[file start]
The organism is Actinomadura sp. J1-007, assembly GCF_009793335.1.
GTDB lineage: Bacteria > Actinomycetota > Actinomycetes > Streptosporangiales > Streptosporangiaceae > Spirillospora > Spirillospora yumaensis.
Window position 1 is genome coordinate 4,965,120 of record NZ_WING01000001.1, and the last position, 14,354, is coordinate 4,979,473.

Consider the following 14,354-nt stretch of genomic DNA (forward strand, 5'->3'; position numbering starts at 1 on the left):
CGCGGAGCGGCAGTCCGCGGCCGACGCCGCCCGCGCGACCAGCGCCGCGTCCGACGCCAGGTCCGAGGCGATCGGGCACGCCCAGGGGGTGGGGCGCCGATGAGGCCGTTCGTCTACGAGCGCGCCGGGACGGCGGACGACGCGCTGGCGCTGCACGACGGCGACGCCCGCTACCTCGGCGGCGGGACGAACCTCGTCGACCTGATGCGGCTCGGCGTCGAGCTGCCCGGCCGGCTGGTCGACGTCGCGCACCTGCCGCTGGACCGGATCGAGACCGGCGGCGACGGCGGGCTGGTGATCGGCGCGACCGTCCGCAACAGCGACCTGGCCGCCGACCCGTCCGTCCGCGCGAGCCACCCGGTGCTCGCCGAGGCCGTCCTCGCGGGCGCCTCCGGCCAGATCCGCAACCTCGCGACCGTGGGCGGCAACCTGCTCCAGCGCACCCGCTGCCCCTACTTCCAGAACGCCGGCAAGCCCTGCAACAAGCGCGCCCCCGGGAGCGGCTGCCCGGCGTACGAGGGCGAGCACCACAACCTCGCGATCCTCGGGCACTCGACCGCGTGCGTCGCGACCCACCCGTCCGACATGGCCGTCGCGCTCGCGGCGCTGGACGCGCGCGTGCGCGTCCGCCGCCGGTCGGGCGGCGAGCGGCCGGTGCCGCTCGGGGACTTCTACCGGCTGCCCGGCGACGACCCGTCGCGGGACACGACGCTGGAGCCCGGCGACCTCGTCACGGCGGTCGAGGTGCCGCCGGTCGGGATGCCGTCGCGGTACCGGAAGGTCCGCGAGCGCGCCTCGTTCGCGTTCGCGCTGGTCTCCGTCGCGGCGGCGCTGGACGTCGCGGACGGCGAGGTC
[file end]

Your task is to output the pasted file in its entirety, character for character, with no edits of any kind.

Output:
The organism is Actinomadura sp. J1-007, assembly GCF_009793335.1.
GTDB lineage: Bacteria > Actinomycetota > Actinomycetes > Streptosporangiales > Streptosporangiaceae > Spirillospora > Spirillospora yumaensis.
Window position 1 is genome coordinate 4,965,120 of record NZ_WING01000001.1, and the last position, 14,354, is coordinate 4,979,473.

Consider the following 14,354-nt stretch of genomic DNA (forward strand, 5'->3'; position numbering starts at 1 on the left):
CGCGGAGCGGCAGTCCGCGGCCGACGCCGCCCGCGCGACCAGCGCCGCGTCCGACGCCAGGTCCGAGGCGATCGGGCACGCCCAGGGGGTGGGGCGCCGATGAGGCCGTTCGTCTACGAGCGCGCCGGGACGGCGGACGACGCGCTGGCGCTGCACGACGGCGACGCCCGCTACCTCGGCGGCGGGACGAACCTCGTCGACCTGATGCGGCTCGGCGTCGAGCTGCCCGGCCGGCTGGTCGACGTCGCGCACCTGCCGCTGGACCGGATCGAGACCGGCGGCGACGGCGGGCTGGTGATCGGCGCGACCGTCCGCAACAGCGACCTGGCCGCCGACCCGTCCGTCCGCGCGAGCCACCCGGTGCTCGCCGAGGCCGTCCTCGCGGGCGCCTCCGGCCAGATCCGCAACCTCGCGACCGTGGGCGGCAACCTGCTCCAGCGCACCCGCTGCCCCTACTTCCAGAACGCCGGCAAGCCCTGCAACAAGCGCGCCCCCGGGAGCGGCTGCCCGGCGTACGAGGGCGAGCACCACAACCTCGCGATCCTCGGGCACTCGACCGCGTGCGTCGCGACCCACCCGTCCGACATGGCCGTCGCGCTCGCGGCGCTGGACGCGCGCGTGCGCGTCCGCCGCCGGTCGGGCGGCGAGCGGCCGGTGCCGCTCGGGGACTTCTACCGGCTGCCCGGCGACGACCCGTCGCGGGACACGACGCTGGAGCCCGGCGACCTCGTCACGGCGGTCGAGGTGCCGCCGGTCGGGATGCCGTCGCGGTACCGGAAGGTCCGCGAGCGCGCCTCGTTCGCGTTCGCGCTGGTCTCCGTCGCGGCGGCGCTGGACGTCGCGGACGGCGAGGTC